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Is the free rider stuff relevant? PG are non-riv and non-excl, so what do free riders matter? I notice that the FR page itself says "In the social sciences, the free-rider problem is a type of market failure that occurs when those who benefit from resources, public goods (such as public roads or hospitals)" but hospitals are not PG, nor really are public roads William M. Connolley (talk) 08:00, 3 July 2021 (UTC)
- "In economics, a public good is a good that is both non-excludable and non-rivalrous.
- For such goods, users cannot be barred from accessing or using them for failing to pay for them."
- There are very few public goods that no one pays for, either through direct individual expenditure or taxation.
- The article indicates as such:
- "Pure public: when a good exhibits the two traits, non-rivalry and non-excludability, it is referred to as the pure public good. Pure public goods are rare."
- The "pure public" good is the theoretical abstract that other goods are measured against.
- For the "impure public" good, the free rider stuff becomes relevant. 126.96.36.199 (talk) 15:44, 4 September 2023 (UTC)
Wikipedia Ambassador Program course assignment
This article is the subject of an educational assignment at University of Toronto supported by WikiProject Wikipedia and the Wikipedia Ambassador Program during the 2011 Q3 term. Further details are available on the course page.
Geostationary orbits as public goods
@William M. Connolley I'm interested to hear a deeper explanation for why you think that the allocation of geostationary orbits aren't considered public goods. While the number of geostationary satellites does have an effective limit before effectiveness reduces, prior to reaching this limit the good is non-rivalrous as an extra satellite does not diminish the effectiveness of other satellites, which at minimum suggests it is an impure public good as described elsewhere on this wiki. From what I have read, we have not reached this limit either as many countries have vacant reserved satellite spots. 
Not all geostationary satellites serve the same purpose either. For example, the decision to allocate an orbital slot to a satellite that monitors cyclones is a public good. Countries (or individuals) that benefit from the allocation of a satellite slot to cyclone monitoring are not excluded from the benefits of the extra information if they do not contribute to its maintenance or orbital slot licence, nor is it rivalrous as the use of this information does not diminish other countries use.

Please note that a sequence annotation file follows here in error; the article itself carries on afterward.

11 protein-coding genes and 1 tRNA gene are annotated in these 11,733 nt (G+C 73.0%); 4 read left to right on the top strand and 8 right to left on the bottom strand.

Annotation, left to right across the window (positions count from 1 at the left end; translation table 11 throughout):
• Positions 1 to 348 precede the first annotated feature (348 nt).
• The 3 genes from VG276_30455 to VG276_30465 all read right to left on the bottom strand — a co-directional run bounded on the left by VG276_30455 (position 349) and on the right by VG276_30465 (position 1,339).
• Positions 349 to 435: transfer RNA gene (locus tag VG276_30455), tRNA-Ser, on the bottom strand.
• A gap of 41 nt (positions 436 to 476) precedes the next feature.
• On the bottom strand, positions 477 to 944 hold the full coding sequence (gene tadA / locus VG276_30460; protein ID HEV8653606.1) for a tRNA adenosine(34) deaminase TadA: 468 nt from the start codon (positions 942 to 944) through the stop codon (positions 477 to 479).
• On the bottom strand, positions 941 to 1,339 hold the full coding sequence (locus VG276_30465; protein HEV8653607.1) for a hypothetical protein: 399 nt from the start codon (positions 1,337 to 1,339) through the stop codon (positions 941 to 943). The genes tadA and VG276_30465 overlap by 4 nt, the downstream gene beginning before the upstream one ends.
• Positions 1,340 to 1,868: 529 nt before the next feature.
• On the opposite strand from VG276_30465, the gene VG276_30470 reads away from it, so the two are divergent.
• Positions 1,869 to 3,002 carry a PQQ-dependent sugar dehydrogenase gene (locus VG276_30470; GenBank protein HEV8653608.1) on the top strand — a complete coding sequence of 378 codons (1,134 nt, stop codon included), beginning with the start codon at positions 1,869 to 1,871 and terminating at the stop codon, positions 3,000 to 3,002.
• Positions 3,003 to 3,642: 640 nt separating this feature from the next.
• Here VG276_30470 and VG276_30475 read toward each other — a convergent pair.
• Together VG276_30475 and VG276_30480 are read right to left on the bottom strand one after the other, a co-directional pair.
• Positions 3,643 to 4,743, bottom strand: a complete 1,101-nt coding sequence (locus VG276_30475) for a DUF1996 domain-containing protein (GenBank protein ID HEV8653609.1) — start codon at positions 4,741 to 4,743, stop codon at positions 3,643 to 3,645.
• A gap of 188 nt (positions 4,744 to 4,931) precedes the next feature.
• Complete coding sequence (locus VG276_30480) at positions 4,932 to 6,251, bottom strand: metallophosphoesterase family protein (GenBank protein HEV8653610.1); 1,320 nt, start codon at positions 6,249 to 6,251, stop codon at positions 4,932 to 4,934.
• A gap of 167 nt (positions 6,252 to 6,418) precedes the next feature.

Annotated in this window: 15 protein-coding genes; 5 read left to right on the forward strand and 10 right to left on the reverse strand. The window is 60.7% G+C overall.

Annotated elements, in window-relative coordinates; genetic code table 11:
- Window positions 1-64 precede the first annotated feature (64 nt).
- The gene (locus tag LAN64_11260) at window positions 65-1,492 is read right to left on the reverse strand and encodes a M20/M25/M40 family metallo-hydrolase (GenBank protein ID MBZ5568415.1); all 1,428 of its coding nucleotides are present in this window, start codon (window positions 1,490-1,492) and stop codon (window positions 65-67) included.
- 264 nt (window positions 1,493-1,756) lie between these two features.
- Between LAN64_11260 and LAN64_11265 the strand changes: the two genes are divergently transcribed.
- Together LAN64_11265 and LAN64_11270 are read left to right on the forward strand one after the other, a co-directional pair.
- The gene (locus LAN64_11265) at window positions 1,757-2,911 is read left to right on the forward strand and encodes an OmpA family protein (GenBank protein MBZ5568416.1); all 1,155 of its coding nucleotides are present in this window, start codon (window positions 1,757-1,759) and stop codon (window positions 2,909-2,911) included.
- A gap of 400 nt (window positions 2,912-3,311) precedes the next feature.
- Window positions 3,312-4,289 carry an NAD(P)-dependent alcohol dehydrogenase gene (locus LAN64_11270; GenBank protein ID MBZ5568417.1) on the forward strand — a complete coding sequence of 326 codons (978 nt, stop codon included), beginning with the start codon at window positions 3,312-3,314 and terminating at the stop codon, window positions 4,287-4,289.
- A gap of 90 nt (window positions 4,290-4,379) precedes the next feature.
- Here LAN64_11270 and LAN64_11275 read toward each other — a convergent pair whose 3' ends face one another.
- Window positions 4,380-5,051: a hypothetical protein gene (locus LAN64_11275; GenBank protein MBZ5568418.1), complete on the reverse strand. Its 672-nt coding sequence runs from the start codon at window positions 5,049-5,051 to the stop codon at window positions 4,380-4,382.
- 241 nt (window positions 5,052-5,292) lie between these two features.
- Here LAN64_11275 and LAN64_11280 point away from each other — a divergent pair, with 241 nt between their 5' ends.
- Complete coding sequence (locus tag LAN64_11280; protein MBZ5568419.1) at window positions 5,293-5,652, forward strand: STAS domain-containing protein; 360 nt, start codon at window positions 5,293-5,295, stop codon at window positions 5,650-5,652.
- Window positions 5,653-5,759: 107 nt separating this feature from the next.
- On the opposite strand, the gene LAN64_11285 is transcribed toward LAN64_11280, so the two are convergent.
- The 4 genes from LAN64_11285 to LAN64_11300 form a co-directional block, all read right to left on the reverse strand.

Both of these reasons I think are sufficient to include it as a global public good, and why it was included in the cited global public goods review. I think a suggestion as to how to clarify this in the article would be more constructive in the future than simply removing the entire contribution, including sections unrelated to Geostationary orbits. I have reverted the section on global public goods you removed including the reference to geostationary orbit allocation and am happy to revise it on further feedback. Zazzzar (talk) 15:12, 24 April 2023 (UTC)
- No need to include as WP:NOT, also it is simple, rivalrous. This is not a journal, advocacy or discussion site. Nubia86 (talk) 18:37, 15 May 2023 (UTC)
No payment required for public goods?
"In economics, a public good (also referred to as a social good or collective good) is a good that is both non-excludable and non-rivalrous."
There are very few (any?) pure public goods. Many are exclusive because of payment. Many are rivalrous because they are subject to private ownership.
So what is a good that is divisible down to the smallest currency measure ($.01 in US dollars) and can be sold in any quantity demanded by the public?
My example would be a lottery ticket that is sold for $0.01.
A lottery ticket is both: 1. Non-excludable - Sold to anyone 2. Non-rivalrous - My ownership of a ticket does not preclude you from purchasing or owning one
In this context, this statement doesn't make sense - "For such goods, users cannot be barred from accessing or using them for failing to pay for them."
It seems the article focuses on goods subject to collective ownership, without recognizing that public goods can also be subject to individual ownership under certain circumstances.